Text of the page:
McCreary #236984 v. Becker et al

Filing 3

OPINION ; signed by Judge Robert J. Jonker (Judge Robert J. Jonker, ymc)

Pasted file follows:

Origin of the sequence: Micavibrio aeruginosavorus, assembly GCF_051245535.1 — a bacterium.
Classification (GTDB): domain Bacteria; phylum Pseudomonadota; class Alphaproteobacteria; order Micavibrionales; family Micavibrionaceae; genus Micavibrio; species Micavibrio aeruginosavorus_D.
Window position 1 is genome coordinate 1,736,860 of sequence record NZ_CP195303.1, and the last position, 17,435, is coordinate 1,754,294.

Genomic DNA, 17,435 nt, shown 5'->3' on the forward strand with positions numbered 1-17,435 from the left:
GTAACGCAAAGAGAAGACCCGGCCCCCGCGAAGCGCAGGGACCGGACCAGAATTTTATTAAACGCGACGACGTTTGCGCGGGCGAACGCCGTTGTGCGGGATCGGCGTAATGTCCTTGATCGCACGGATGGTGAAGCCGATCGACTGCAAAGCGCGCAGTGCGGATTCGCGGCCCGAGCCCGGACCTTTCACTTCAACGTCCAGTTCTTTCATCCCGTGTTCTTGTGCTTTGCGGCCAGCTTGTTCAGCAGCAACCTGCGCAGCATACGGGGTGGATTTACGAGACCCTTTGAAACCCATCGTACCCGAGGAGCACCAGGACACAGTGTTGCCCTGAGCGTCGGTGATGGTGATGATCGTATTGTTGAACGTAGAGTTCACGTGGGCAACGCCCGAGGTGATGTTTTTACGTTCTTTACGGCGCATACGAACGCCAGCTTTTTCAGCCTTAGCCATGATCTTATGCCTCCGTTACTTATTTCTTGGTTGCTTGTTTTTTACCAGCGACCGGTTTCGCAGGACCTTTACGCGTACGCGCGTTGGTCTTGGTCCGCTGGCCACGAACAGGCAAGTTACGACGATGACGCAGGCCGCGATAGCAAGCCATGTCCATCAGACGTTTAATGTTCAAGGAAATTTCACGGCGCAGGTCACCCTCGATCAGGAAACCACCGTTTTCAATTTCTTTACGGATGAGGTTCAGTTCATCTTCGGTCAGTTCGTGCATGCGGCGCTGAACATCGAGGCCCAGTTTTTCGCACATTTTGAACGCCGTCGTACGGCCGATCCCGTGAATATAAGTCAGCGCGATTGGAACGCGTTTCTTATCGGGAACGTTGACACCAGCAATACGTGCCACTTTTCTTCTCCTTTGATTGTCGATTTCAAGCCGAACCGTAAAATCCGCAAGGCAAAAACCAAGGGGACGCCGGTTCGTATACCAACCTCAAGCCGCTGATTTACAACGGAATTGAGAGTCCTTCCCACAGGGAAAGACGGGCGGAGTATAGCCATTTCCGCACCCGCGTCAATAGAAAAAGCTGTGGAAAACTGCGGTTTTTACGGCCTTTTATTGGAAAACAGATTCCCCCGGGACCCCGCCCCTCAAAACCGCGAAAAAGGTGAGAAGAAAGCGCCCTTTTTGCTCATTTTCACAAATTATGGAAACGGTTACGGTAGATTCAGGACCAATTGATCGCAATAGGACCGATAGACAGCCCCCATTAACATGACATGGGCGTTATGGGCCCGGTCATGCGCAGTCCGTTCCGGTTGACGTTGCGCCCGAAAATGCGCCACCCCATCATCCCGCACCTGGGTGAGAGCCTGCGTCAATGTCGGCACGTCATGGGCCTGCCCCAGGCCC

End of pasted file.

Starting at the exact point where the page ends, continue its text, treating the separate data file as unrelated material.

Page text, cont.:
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UNITED STATES OF AMERICA UNITED STATES DISTRICT COURT FOR THE WESTERN DISTRICT OF MICHIGAN SOUTHERN DIVISION CORNELL MCCREARY, Plaintiff, Case No. 1:11-cv-1298 v. Honorable Robert J. Jonker K. BECKER et al., Defendants. ____________________________________/ OPINION DENYING LEAVE TO PROCEED IN FORMA PAUPERIS - THREE STRIKES Plaintiff Cornell McCreary, a prisoner incarcerated at Bellamy Creek Correctional Facility (IBC), filed a complaint pursuant to 42 U.S.C. § 1983. Plaintiff seeks leave to proceed in forma pauperis (docket #2). Because Plaintiff has filed at least three lawsuits that were dismissed as frivolous, malicious or for failure to state a claim, he is barred from proceeding in forma pauperis under 28 U.S.C. § 1915(g). The Court will order Plaintiff to pay the $350.00 civil action filing fee within twenty-eight (28) days of this opinion and accompanying order, and if Plaintiff fails to do so, the Court will order that his action be dismissed without prejudice. Even if the case is dismissed, Plaintiff will be responsible for payment of the $350.00 filing fee in accordance with In re Alea, 286 F.3d 378, 380-81 (6th Cir. 2002). Discussion The Prison Litigation Reform Act (PLRA), Pub. L. No. 104-134, 110 Stat. 1321 (1996), which was enacted on April 26, 1996, amended the procedural rules governing a prisoner’s request for the privilege of proceeding in forma pauperis. As the Sixth Circuit has stated, the PLRA was “aimed at the skyrocketing numbers of claims filed by prisoners – many of which are meritless – and the corresponding burden those filings have placed on the federal courts.” Hampton v. Hobbs, 106 F.3d 1281, 1286 (6th Cir. 1997). For that reason, Congress put into place economic incentives to prompt a prisoner to “stop and think” before filing a complaint. Id. For example, a prisoner is liable for the civil action filing fee, and if the prisoner qualifies to proceed in forma pauperis, the prisoner may pay the fee through partial payments as outlined in 28 U.S.C. § 1915(b). The constitutionality of the fee requirements of the PLRA has been upheld by the Sixth Circuit. Id. at 1288. In addition, another provision reinforces the “stop and think” aspect of the PLRA by preventing a prisoner from proceeding in forma pauperis when the prisoner repeatedly files meritless lawsuits. Known as the “three-strikes” rule, the provision states: In no event shall a prisoner bring a civil action or appeal a judgment in a civil action or proceeding under [the section governing proceedings in forma pauperis] if the prisoner has, on 3 or more prior occasions, while incarcerated or detained in any facility, brought an action or appeal in a court of the United States that was dismissed on the grounds that it is frivolous, malicious, or fails to state a claim upon which relief may be granted, unless the prisoner is under imminent danger of serious physical injury. 28 U.S.C. § 1915(g). The statutory restriction “[i]n no event,” found in § 1915(g), is express and unequivocal, though the statute does allow an exception for a prisoner who is “under imminent danger of serious physical injury.” Id. The Sixth Circuit has upheld the constitutionality of the “three-strikes” rule against arguments that it violates equal protection, the right of access to the courts, and due process, and that it constitutes a bill of attainder and is ex post facto legislation. -2- Wilson v. Yaklich, 148 F.3d 596, 604-06 (6th Cir. 1998); accord Pointer v. Wilkinson, 502 F.3d 369, 377 (6th Cir. 2007) (citing Wilson, 148 F.3d at 604-06); Rodriguez v. Cook, 169 F.3d 1176, 1178-82 (9th Cir. 1999); Rivera v. Allin, 144 F.3d 719, 723-26 (11th Cir. 1998); Carson v. Johnson, 112 F.3d 818, 821-22 (5th Cir. 1997). Plaintiff has been an active litigant in the federal courts in Michigan. In at least three of Plaintiff’s lawsuits, the Court entered dismissals on the grounds that Plaintiff’s claims were frivolous or failed to state a claim. See McCreary v. Bell et al., No. 1:10-cv-1211 (W.D. Mich. Sept. 30, 2011); McCreary v. Cox et al., No. 2:04-cv-72677 (E.D. Mich. Aug. 13, 2004); McCreary v. Perry, No. 2:02-cv-72038 (E.D. Mich. May 25, 2002). Thus, Plaintiff has three strikes under § 1915(g). Furthermore, Plaintiff’s action does not fall under the exception for an inmate under “imminent danger of serious physical injury.” 28 U.S.C. § 1915(g). Plaintiff’s allegations concern events occurring while he was incarcerated at Oaks Correctional Facility (ECF), and the virtually all of the individuals named as Defendants are employees of ECF.1 Plaintiff alleges that from October 2009 through November 2011, while he was at ECF, Defendants put his life in danger by not screening the inmates who were assigned to his cell. On December 20, 2009, Plaintiff’s cell-mate attacked him and a prison guard ignored Plaintiff’s requests for help. After the attack, Plaintiff requested his own cell for protection, but his request was denied. On March 23, 2010, Plaintiff’s cell-mate “bugged out and threatened” him in front of prison officials. (Compl. ¶ 13, docket #1.) Plaintiff again requested his own cell, but his request was denied. 1 Defendant Caruso, who is sued in her personal capacity, is not an employee of ECF. She is the former Director of the MDOC. Plaintiff also sues the MDOC. -3- Plaintiff further alleges that Defendants did not provide adequate medical care for the injuries that he received during the attack in 2009, namely, a broken arm, a dislocated ankle, and a broken leg. He now has metal rods in his ankle and leg. He alleges that his arm is now deformed because the treating physician put a cast on his arm rather than repairing the bones that were broken inside the arm. His arm now hurts when he uses it. Defendants refused to provide further treatment to correct his arm. Defendants also refused to provide Plaintiff with medically-ordered shoes that would ease the pain he feels when he walks on his injured ankle. Plaintiff also alleges that he has been harassed by prison officials at ECF. On one occasion, Assistant Resident Unit Supervisor (ARUS) Benjelink shook down his cell, broke Plaintiff’s headphones, and threatened to destroy Plaintiff’s television. On another occasion, Benjelink conspired to put Plaintiff in a cell with prisoner Williams, “a problem inmate who [w]as moved []numerous times and [is] a mental [h]ealth [p]risoner [who] cannot get along with other prisoners.” (Compl. ¶ 28.) Later, in November 2011, Benjelink conspired with Sgt. McLendon to write a threatening behavior misconduct against Plaintiff. Plaintiff was found not guilty of the misconduct, but a prison officer confiscated his television while he was in segregation before the misconduct hearing. Plaintiff attempted to grieve the confiscation of his television, but officials failed or refused to respond. Plaintiff was transferred out of ECF to IBC on November 22, 2011. Congress did not define “imminent danger” in the PLRA, but it is significant that Congress chose to use the word “imminent,” a word that conveys the idea of immediacy. “Imminent” is “Near at hand . . . impending; on the point of happening; threatening, menacing, perilous. Something which is threatening to happen at once, something close at hand, something to happen upon the instant . . . and on the point of happening.” BLACK’S LAW DICTIONARY , 514-15 -4- (6th ed. 1991). “Imminent” is also defined as “ready to take place, near at hand, impending, hanging threateningly over one’s head, menacingly near.” WEBSTER’S THIRD NEW INTERNATIONAL DICTIONARY , 1130 (1976). “Imminent danger” is “such an appearance of threatened and impending injury as would put a reasonable and prudent man to his instant defense.” BLACK’S LAW DICTIONARY , 515 (6th ed. 1991). The Sixth Circuit has recognized the standard previously adopted by other circuit courts: While the Sixth Circuit has not defined the term “imminent danger” for purposes of this section, other Circuits have held that to meet the requirement, the threat or prison condition “must be real and proximate” and the danger of serious physical injury must exist at the time the complaint is filed. See, e.g., Ciarpaglini v. Saini, 352 F.3d 328, 330 (7th Cir. 2003); Abdul-Akbar v. McKelvie, 239 F.3d 307, 313 (3d Cir. 2001) (en banc). Thus a prisoner’s assertion that he or she faced danger in the past is insufficient to invoke the exception. Id. Other Circuits also have held that district courts may deny a prisoner leave to proceed pursuant to § 1915(g) when the prisoner’s claims of imminent danger are “conclusory or ridiculous,” Ciarpaglini, 352 F.3d at 331, or are “‘clearly baseless’ (i.e. are fantastic or delusional and rise to the level of ‘irrational or wholly incredible).’” Gibbs v. Cross, 160 F.3d 962, 967 (3d Cir.1998) (quoting Denton v. Hernandez, 504 U.S. 25, 33 (1992)). Rittner v. Kinder, 290 F. App’x 796, 797-98 (6th Cir. 2008). Assertions of past danger do not satisfy the imminent danger requirement; thus, Plaintiff’s allegations that prison officials mistreated him on past occasions are not sufficient to meet the exception. See Pointer v. Wilkinson, 502 F.3d 369, 371 n.1 (6th Cir. 2007); see also Vandiver v. Vasbinder, 416 F. App’x 560, 561-62 (6th Cir. 2011) (imminent danger must be contemporaneous with the complaint’s filing). This is particularly true given that Plaintiff’s allegations pertain to events occurring at a facility other than his current place of incarceration. See Day v. Maynard, 200 F.3d 665, 667 (10th Cir. 1999). Similarly, even though -5- Plaintiff continues to suffer consequences from the denial of adequate medical treatment, his allegations concern past conduct rather than present risk of harm. Now that he is incarcerated at IBC, Defendants (i.e., employees of ECF and the former director of the MDOC) are not responsible for his present care.2 Furthermore, even assuming that prison officials continue to deny Plaintiff adequate medical treatment, there is no indication that he is presently at risk of serious physical injury. Although Congress also did not define “serious physical injury,” various courts have interpreted the meaning of the phrase. In Ibrahim v. District of Columbia, 464 F.3d 3, 7 (D.C. Cir. 2006), the D.C. Circuit concluded that a “chronic disease that could result in serious harm or even death constitutes ‘serious physical injury.’” Id. Similarly, in Brown v. Johnson, 387 F.3d 1344, 1350 (11th Cir. 2004), the Eleventh Circuit found that HIV and Hepatitis C, both chronic and potentially fatal diseases, met the “serious physical injury” requirement. Moreover, in Ciarpaglini v. Saini, 352 F.3d 328, 330 (7th Cir. 2003), the Seventh Circuit recognized that “heart palpitations, chest pains, labored breathing, choking sensations, and paralysis in . . . legs and back” resulting from a denial of medication constituted a serious physical injury. Id. The Eighth Circuit also has addressed the question, concluding that a spreading infection in the mouth that resulted from a lack of proper dental treatment amounted to a serious physical injury. McAlphin v. Toney, 281 F.3d 709, 710 (8th Cir. 2002). Plaintiff’s non-specific allegations regarding pain in his arm and leg are not nearly as serious as the alleged injuries at issue in Ibrahim, Brown, Ciarpaglini, or McAlphin, and there is no 2 Plaintiff also sues the MDOC, but the MDOC enjoys immunity from suit under the Eleventh Amendment. See McCoy v. Michigan, 369 F. App’x 646, 653-54 (6th Cir. 2010); Turnboe v. Stegall, No. 00-1182, 2000 W L 1679478, at *2 (6th Cir. Nov. 1, 2000). In addition, the State of Michigan (acting through the MDOC) is not a “person” who may be sued under § 1983 for money damages. See Lapides v. Bd. of Regents, 535 U.S. 613 (2002) (citing Will v. Mich. Dep’t of State Police, 491 U.S. 58 (1989)). -6- indication that his condition will lead to a more serious injury if it is left untreated. Thus, any harm, or risk thereof, resulting from the present failure to treat Plaintiff cannot be described as serious and imminent under § 1915(g). For the foregoing reasons, therefore, § 1915(g) prohibits Plaintiff from proceeding in forma pauperis in this action. Plaintiff has twenty-eight (28) days from the date of entry of this order to pay the entire civil action filing fee, which is $350.00. When Plaintiff pays his filing fee, the Court will screen his complaint as required by 28 U.S.C. § 1915A and 42 U.S.C. § 1997e(c). If Plaintiff fails to pay the filing fee within the 28-day period, his case will be dismissed without prejudice, but he will continue to be responsible for payment of the $350.00 filing fee. Dated: January 17, 2012 /s/ Robert J. Jonker ROBERT J. JONKER UNITED STATES DISTRICT JUDGE SEND REMITTANCES TO THE FOLLOWING ADDRESS: Clerk, U.S. District Court 399 Federal Building 110 Michigan Street, NW Grand Rapids, MI 49503 All checks or other forms of payment shall be payable to “Clerk, U.S. District Court.” -7-